The Meditation Relaxation

This popular relaxation technique was developed by Herbert Benson M.D., author of the best-selling book, The Relaxation Response.

It is a simple method of meditation that is used as a natural stress reliever.

Like many easy meditation techniques, this one derived from Transcendental Meditation TM®. Dr. Benson’s method allows for the desired relaxation response to occur. That is your best defense to counter the damaging effects of the opposing stress response.

This self-relaxation technique promotes a level of consciousness for deep meditation and healing that you don’t ordinarily experience. It delivers the benefits of meditation to relieve stress while removing some of the mysticism.

Although a program of two 20-minute sessions each day is ideal - you don’t have to feel that anything less is not going to be beneficial. If you try sticking to a troublesome routine you can create more tension than it helps to ease.

"The ideal is to develop a routine, a time to bring forth the relaxation response that becomes as much a part of the day as brushing your teeth."

~ Benson-Henry Institute for Mind Body Medicine - BHI Staff

It is suggested that you start out practicing once a day for 10-20 minutes.

Try to plan your session before meals when you are less likely to doze off. Falling asleep may successfully relax you, but it cuts short the duration and full benefit.

Steps for the Meditation Relaxation Technique:

STEP 1: Find a quiet location free of distractions where you won’t be disturbed.

STEP 2: Choose a word, sound, prayer, or phrase (a mantra) to focus on. Dr. Benson recommends the word “one”. Or, try picking for yourself something that signals peace of mind like the word “peace” or “calm”. Once you pick your mantra however, don’t change it. You will come to associate that word with the tranquil effects of the relaxation response.

STEP 3: Sit upright in a comfortable position with your hands resting naturally in your lap.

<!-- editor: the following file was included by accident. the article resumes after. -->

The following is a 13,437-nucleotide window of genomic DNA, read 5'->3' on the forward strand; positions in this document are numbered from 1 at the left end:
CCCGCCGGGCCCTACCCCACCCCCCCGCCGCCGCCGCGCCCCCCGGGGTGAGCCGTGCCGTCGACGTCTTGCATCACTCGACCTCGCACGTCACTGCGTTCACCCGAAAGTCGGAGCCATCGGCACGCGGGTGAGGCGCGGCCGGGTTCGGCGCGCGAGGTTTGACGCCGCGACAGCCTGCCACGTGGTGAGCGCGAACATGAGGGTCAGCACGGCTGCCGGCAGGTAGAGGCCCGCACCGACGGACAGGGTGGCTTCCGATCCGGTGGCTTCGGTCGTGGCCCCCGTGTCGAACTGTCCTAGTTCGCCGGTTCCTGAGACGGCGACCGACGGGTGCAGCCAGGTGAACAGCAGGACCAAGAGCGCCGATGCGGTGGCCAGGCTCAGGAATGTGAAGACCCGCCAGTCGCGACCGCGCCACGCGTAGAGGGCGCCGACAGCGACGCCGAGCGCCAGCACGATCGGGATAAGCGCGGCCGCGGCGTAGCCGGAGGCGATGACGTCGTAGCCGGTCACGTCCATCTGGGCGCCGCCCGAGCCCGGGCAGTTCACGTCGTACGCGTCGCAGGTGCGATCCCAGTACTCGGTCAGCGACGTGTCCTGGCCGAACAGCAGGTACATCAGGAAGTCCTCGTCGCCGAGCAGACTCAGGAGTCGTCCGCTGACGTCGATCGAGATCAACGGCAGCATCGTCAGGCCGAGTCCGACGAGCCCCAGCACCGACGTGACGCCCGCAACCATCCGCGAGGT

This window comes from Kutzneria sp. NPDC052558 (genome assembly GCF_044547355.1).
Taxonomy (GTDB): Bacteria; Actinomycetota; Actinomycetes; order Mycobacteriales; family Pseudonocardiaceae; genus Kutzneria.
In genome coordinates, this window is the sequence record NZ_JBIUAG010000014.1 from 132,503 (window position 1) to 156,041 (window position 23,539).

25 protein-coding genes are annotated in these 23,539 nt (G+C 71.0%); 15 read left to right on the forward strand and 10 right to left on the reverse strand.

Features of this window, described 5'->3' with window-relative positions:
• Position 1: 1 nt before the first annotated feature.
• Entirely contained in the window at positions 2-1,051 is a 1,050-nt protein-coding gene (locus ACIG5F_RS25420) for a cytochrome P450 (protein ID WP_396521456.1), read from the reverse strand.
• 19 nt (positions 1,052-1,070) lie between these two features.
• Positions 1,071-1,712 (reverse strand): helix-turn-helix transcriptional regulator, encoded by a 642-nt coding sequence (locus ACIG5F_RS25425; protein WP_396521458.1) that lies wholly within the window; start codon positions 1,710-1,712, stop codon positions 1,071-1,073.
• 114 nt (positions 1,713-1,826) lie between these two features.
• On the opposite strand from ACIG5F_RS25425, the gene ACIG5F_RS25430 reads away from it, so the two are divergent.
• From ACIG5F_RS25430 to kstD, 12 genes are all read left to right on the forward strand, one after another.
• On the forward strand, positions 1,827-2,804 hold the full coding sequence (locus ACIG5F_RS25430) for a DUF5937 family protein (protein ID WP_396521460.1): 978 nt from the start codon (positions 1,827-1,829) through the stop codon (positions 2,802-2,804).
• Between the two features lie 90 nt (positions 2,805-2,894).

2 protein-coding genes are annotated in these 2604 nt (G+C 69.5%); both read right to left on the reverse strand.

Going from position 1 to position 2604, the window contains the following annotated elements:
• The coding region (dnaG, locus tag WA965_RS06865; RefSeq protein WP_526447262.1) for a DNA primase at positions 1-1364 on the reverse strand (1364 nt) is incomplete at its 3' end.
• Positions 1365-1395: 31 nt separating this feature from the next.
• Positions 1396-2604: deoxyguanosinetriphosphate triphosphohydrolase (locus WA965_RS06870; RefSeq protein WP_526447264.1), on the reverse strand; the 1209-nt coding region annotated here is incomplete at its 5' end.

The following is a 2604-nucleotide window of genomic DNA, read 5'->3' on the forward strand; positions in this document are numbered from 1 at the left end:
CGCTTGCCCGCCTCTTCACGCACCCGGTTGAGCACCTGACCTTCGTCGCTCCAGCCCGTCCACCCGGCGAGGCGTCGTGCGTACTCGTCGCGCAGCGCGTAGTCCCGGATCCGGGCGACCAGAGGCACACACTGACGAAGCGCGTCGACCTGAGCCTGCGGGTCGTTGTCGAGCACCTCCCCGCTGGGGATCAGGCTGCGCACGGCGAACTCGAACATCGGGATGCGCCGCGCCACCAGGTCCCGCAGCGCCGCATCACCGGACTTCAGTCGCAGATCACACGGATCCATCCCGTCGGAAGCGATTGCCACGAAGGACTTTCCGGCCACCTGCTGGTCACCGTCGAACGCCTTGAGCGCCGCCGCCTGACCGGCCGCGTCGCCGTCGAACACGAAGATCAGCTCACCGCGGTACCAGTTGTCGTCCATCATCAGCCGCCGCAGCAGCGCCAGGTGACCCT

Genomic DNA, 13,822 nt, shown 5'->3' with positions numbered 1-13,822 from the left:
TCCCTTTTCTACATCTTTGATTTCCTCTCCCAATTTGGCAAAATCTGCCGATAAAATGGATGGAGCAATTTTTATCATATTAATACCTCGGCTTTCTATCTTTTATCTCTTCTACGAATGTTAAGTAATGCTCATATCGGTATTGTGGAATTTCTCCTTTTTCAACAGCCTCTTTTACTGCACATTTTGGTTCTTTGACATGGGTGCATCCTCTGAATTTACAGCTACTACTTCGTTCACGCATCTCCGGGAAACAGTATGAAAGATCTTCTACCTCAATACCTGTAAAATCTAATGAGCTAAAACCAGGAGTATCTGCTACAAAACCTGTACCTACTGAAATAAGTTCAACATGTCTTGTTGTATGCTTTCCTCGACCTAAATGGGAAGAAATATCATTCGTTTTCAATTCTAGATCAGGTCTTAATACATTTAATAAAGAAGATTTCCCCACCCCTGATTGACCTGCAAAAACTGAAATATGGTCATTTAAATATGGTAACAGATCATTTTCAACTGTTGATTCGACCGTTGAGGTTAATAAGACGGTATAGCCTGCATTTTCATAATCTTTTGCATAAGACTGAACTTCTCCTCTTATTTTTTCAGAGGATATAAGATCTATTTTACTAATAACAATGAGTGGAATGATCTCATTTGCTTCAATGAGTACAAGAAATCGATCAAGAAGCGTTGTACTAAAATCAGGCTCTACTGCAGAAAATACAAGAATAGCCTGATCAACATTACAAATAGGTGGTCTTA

STEP 4: Gently close your eyes, relax your muscles and quiet your mind – taking a few deep breaths to prepare for meditation may be helpful.

STEP 5: Breathe in slowly and naturally - become aware of each breath. Working with the normal rhythm of your own breathing, silently say your focus word to yourself as you exhale.

STEP 6: Assume a passive attitude. Simply disregard any distracting or worrisome thoughts by saying to yourself, “Oh well” and without criticism, gently return to your repetition in relaxation meditation.

STEP 7: Continue for 10-20 minutes. Judge your time or take a peek at a wristwatch. Do not use the disturbing sound of an alarm clock or timer. When your time is up, remain sitting quietly with your eyes still closed. Allow a minute for other thoughts to return and readjust to full wakefulness. Then open your eyes and sit for another minute before rising.

The deep breathing relaxation technique in meditation is just one of many different types of meditation. Sometimes that “just right” stress reducer may be listening to a tape or CD with guidance or “a voice” that helps you focus.

Experiment with ones that seem to line up with your area of comfort—maybe a stress relaxation techniques exercise that deals more on a physical level. Try progressive muscle relaxation or yoga that involve movement – these may provide a better fit.

But whatever you choose, keep in mind that all reliable relaxation methods should evoke that state of profound peacefulness within.

"Over 35 million US adults use mind/body approaches for better health."

~Herbert Benson, MD

People who regularly practice some sort of relaxation technique or meditation to relieve stress are typically less anxious or tense and better able to resist its ill-effects.

Harmonize your mind/body connection and use your own ability to limit the impact stress has on you.

Learn to harness your innate healing power.

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